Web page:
An incredible futuristic housing project in Europe has captured people’s imaginations – and it’s down to the way its residents live to preserve every element of life.
Located in northern Europe, the eco-village set up has a strict zero-waste policy, and endeavours to create a community of neighbours who all pitch in to preserve their environment.
Residents try to be “self-sufficient for food and water and a lot of energy” at the Ecovillage Boekel in the south of the Netherlands, Euronews says.
While this approach might sound daunting, the project manager warns this could one day be the norm, with the raging threat of man-made climate change already hitting. The site is fitted with multiple circular rings of compact housing units, each fitted with a raft of solar panels on top to produce energy.
Every house is built with “organic materials” like hemp and wood – both of which are renewable – and with the aim of having as little “embodied carbon” as possible – meaning it hasn’t been transported far or processed too much. The little housing estate vows to be so self-sufficient that it may not ever need third-party recycling services.
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It sits next to its own food forest and is heated via a eco-friendly César heating system, which embodies 600 solar panels across the village.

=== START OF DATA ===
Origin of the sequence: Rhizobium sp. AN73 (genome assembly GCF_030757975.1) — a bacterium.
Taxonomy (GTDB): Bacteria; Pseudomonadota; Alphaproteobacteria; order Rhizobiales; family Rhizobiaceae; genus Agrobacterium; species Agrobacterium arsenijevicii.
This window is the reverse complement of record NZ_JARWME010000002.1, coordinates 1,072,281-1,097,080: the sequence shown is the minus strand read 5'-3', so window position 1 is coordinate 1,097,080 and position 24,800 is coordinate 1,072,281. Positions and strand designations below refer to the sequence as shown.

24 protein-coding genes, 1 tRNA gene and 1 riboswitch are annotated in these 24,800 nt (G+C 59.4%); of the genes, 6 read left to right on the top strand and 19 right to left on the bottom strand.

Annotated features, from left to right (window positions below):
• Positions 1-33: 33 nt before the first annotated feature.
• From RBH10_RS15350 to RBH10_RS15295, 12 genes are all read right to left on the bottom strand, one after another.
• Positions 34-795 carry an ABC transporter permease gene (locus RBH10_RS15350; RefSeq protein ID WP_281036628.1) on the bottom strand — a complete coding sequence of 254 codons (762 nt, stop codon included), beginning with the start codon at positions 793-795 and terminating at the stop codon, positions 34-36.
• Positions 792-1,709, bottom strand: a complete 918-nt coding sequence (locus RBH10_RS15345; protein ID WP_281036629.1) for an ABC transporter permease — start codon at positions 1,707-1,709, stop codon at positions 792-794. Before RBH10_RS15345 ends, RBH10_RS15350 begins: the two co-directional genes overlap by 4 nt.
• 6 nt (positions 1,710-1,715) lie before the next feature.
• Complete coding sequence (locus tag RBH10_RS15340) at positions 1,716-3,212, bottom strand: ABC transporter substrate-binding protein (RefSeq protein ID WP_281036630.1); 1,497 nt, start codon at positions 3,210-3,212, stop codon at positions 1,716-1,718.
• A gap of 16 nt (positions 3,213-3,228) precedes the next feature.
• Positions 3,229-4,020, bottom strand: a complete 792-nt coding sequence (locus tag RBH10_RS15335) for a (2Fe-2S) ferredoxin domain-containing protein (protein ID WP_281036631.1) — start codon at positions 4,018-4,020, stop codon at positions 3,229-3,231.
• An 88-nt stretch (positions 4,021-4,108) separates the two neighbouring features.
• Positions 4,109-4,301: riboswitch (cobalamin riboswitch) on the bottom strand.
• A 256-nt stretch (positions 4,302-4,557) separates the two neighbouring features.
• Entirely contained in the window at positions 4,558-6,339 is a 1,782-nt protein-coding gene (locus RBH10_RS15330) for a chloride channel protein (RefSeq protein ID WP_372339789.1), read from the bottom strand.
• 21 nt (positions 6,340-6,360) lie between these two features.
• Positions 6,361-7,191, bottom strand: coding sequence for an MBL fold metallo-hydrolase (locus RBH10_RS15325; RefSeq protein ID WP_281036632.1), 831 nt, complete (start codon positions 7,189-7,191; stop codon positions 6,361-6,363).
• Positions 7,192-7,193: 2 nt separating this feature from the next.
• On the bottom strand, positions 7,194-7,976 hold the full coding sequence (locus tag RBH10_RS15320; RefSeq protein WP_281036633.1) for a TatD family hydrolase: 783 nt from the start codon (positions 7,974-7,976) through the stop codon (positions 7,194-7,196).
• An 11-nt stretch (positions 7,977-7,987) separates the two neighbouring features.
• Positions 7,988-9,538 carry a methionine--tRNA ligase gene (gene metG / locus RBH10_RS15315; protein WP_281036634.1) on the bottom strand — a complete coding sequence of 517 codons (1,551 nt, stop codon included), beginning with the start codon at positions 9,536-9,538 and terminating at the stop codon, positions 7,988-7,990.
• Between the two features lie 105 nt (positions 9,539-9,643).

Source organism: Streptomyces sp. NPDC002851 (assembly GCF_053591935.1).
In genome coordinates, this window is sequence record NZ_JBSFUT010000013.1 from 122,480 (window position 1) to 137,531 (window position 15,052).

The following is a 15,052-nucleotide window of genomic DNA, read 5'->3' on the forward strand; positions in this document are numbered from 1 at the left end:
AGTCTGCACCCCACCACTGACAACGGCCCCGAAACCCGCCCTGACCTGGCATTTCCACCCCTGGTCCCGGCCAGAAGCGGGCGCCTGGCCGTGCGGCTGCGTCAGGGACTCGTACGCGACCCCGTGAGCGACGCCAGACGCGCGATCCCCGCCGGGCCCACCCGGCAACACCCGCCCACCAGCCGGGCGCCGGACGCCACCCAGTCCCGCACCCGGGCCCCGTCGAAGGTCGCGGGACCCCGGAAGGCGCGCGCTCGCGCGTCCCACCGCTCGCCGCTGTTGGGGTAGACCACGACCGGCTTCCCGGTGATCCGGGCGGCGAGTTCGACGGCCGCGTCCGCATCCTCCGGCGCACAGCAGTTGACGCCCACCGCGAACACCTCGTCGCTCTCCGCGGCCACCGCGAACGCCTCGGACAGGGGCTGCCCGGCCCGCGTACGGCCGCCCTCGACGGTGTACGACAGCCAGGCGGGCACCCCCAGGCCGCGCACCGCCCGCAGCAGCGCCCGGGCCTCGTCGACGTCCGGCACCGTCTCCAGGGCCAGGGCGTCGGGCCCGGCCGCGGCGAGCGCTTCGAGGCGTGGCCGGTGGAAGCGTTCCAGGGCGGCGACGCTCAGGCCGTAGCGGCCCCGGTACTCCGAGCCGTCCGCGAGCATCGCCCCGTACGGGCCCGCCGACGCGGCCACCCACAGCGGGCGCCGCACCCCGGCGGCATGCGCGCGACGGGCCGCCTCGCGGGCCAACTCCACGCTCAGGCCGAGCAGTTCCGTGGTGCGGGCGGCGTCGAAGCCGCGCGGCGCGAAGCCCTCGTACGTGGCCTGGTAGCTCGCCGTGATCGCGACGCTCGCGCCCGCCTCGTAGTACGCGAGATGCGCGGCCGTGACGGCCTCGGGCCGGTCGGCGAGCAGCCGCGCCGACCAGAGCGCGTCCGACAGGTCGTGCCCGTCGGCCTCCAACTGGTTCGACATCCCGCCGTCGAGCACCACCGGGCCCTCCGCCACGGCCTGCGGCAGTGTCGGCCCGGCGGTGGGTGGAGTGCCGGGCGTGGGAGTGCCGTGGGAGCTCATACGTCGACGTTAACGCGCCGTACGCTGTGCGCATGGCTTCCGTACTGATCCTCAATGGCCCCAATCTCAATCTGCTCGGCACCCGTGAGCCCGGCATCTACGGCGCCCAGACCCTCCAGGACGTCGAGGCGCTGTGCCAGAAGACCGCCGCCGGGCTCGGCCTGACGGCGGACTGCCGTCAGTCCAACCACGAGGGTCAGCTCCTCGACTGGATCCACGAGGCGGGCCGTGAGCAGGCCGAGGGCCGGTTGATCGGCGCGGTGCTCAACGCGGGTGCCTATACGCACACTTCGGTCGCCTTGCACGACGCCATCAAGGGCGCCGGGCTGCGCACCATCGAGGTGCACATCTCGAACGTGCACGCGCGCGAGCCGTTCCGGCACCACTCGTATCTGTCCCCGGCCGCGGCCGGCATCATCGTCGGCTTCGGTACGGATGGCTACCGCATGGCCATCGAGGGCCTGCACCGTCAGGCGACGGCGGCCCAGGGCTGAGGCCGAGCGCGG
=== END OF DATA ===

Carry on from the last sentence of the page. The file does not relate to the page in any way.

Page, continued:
This then reaches an optimum temperature of 450C, and then the heat is spread across the homes – creating a “circle CO2 emission-free system”.
One local resident said that the houses have “absorbed more CO2 than they have put in the air”.
The residents’ shared food forest is a site where everyone gets involved with planting their own food and vegetables, among trees and shrubs which aim to make the area more resistant to the more extremes of weather.
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Toilets, meanwhile, are just the same as most of ours, but with one key difference after flushing – the water is sent to a tank to be filtered and cleaned naturally, before being infiltrated into the soil outside.
While this eco-village is set to be pioneering and set an example of what can be acheived in the future, it has already won awards for its initiative. It was voted the most sustainable organisation in the Netherlands in 2021.
The scheme is also growing in popularity in the Netherlands, with a reported 43 other villages lining up to achieve eco-village status.
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